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July 1, 2022
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Frog Research Program Receives Support

The Port Moresby Nature Park’s conservation efforts to secure New Guinea’s frog species against the likely catastrophic impacts of the Amphibian Chytrid Fungus has received much-needed backing from Moni Plus to continue its frog research program.


The fungus currently recognized as the most significant example of emerging infectious diseases worldwide affecting frogs globally, with more than 40% of frog species now threatened with extinction and another 170 species considered to have already become extinct in the last 20 years.

Moni Plus, one of the county’s biggest financial companies of PNG, recently donated K30, 000 to the Park’s Program.

“It has always been our aim to conduct ourselves as a good corporate citizen with social and environmental responsibilities, and that is what our sponsorship to the Port Moresby Nature Park is all about,” said Moni Plus CEO, Gajanan Barve.

Moni Plus Head of Sales and Marketing Atish Das presented the K30, 000 cheque to the Park on behalf of the company.

Moni Plus Head of Sales and Marketing Atish Das (Right) presenting the cheque to Nature Park’s General Manager David Thompson (Left).

Port Moresby Nature Park, General Manager, David Thompson thanked Moni Plus for their support and says this would give the park’s wildlife team the support they need to continue on with the research program.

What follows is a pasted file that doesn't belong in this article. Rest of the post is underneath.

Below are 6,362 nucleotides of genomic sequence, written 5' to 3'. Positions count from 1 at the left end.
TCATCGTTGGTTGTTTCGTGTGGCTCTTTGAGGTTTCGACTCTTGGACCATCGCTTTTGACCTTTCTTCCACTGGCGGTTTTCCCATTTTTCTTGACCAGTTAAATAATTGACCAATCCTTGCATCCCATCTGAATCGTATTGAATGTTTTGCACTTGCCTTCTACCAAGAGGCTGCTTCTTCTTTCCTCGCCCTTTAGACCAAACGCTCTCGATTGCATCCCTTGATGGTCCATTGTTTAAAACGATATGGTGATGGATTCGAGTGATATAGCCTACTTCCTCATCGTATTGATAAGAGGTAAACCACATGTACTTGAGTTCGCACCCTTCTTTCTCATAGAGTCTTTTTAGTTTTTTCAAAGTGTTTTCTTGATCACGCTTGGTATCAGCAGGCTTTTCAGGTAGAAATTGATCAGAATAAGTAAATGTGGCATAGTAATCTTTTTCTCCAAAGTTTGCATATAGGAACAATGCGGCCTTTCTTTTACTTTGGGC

The ultimate goal of the research program is to secure Papua New Guinea from the Chytrid fungus as PNG is the world’s largest tropical island and remains the last major center of amphibian biodiversity that is chytrid-free.

To date, Port Moresby Nature Park has set a momentous benchmark in the conservation of Papua New Guinea’s frogs with the Park’s first successful breed-for-release program with Green Tree Frogs last year.

Port Moresby Nature Park Breeds Green Tree Frogs in Captivity. Photo Courtesy of Port Moresby Nature Park

Moni Plus support towards this noble cause under CSR goes a long way in making sure genetic material of as many of PNG’s 335 currently described frog species are obtained and stored in preparation for the imminent arrival of the deadly Chytrid fungus.

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